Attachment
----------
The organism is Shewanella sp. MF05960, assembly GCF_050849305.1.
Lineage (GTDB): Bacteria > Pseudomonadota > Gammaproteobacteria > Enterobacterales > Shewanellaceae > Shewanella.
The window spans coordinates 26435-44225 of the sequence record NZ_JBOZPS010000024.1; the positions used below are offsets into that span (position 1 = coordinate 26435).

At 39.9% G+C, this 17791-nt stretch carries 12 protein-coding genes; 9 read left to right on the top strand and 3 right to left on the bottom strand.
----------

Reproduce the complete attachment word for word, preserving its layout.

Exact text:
The organism is Shewanella sp. MF05960, assembly GCF_050849305.1.
Lineage (GTDB): Bacteria > Pseudomonadota > Gammaproteobacteria > Enterobacterales > Shewanellaceae > Shewanella.
The window spans coordinates 26435-44225 of the sequence record NZ_JBOZPS010000024.1; the positions used below are offsets into that span (position 1 = coordinate 26435).

At 39.9% G+C, this 17791-nt stretch carries 12 protein-coding genes; 9 read left to right on the top strand and 3 right to left on the bottom strand.